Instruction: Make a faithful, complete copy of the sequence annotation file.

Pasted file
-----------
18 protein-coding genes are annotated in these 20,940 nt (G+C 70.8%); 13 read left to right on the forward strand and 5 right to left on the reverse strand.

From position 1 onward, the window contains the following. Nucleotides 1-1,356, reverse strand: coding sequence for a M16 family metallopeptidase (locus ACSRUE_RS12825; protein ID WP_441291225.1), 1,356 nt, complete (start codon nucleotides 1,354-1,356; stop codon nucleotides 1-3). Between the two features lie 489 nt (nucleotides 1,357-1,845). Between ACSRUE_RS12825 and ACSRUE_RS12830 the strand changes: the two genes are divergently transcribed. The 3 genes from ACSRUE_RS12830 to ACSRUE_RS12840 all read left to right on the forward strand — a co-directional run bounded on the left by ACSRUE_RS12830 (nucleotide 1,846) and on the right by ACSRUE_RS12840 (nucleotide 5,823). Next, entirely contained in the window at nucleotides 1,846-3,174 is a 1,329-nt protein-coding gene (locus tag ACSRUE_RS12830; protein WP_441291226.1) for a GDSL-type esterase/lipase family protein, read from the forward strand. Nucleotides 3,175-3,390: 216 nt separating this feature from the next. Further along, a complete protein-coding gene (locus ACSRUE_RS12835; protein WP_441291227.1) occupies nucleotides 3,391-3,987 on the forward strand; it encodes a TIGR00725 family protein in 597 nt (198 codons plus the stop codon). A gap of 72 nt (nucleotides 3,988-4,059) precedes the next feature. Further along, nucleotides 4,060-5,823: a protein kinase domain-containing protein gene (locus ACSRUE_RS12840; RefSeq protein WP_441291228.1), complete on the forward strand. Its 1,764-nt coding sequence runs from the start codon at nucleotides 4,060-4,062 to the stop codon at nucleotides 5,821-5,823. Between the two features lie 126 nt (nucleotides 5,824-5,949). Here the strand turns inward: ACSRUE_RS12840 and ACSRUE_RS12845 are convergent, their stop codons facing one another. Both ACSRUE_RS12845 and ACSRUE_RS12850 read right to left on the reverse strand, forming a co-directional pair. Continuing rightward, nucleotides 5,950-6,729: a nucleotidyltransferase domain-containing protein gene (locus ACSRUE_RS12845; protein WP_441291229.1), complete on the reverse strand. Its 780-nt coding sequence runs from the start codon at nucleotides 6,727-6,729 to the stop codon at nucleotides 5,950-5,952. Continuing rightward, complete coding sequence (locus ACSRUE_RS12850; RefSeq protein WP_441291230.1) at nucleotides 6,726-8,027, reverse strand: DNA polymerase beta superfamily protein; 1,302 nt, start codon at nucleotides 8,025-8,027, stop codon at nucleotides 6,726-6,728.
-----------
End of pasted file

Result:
18 protein-coding genes are annotated in these 20,940 nt (G+C 70.8%); 13 read left to right on the forward strand and 5 right to left on the reverse strand.

From position 1 onward, the window contains the following. Nucleotides 1-1,356, reverse strand: coding sequence for a M16 family metallopeptidase (locus ACSRUE_RS12825; protein ID WP_441291225.1), 1,356 nt, complete (start codon nucleotides 1,354-1,356; stop codon nucleotides 1-3). Between the two features lie 489 nt (nucleotides 1,357-1,845). Between ACSRUE_RS12825 and ACSRUE_RS12830 the strand changes: the two genes are divergently transcribed. The 3 genes from ACSRUE_RS12830 to ACSRUE_RS12840 all read left to right on the forward strand — a co-directional run bounded on the left by ACSRUE_RS12830 (nucleotide 1,846) and on the right by ACSRUE_RS12840 (nucleotide 5,823). Next, entirely contained in the window at nucleotides 1,846-3,174 is a 1,329-nt protein-coding gene (locus tag ACSRUE_RS12830; protein WP_441291226.1) for a GDSL-type esterase/lipase family protein, read from the forward strand. Nucleotides 3,175-3,390: 216 nt separating this feature from the next. Further along, a complete protein-coding gene (locus ACSRUE_RS12835; protein WP_441291227.1) occupies nucleotides 3,391-3,987 on the forward strand; it encodes a TIGR00725 family protein in 597 nt (198 codons plus the stop codon). A gap of 72 nt (nucleotides 3,988-4,059) precedes the next feature. Further along, nucleotides 4,060-5,823: a protein kinase domain-containing protein gene (locus ACSRUE_RS12840; RefSeq protein WP_441291228.1), complete on the forward strand. Its 1,764-nt coding sequence runs from the start codon at nucleotides 4,060-4,062 to the stop codon at nucleotides 5,821-5,823. Between the two features lie 126 nt (nucleotides 5,824-5,949). Here the strand turns inward: ACSRUE_RS12840 and ACSRUE_RS12845 are convergent, their stop codons facing one another. Both ACSRUE_RS12845 and ACSRUE_RS12850 read right to left on the reverse strand, forming a co-directional pair. Continuing rightward, nucleotides 5,950-6,729: a nucleotidyltransferase domain-containing protein gene (locus ACSRUE_RS12845; protein WP_441291229.1), complete on the reverse strand. Its 780-nt coding sequence runs from the start codon at nucleotides 6,727-6,729 to the stop codon at nucleotides 5,950-5,952. Continuing rightward, complete coding sequence (locus ACSRUE_RS12850; RefSeq protein WP_441291230.1) at nucleotides 6,726-8,027, reverse strand: DNA polymerase beta superfamily protein; 1,302 nt, start codon at nucleotides 8,025-8,027, stop codon at nucleotides 6,726-6,728.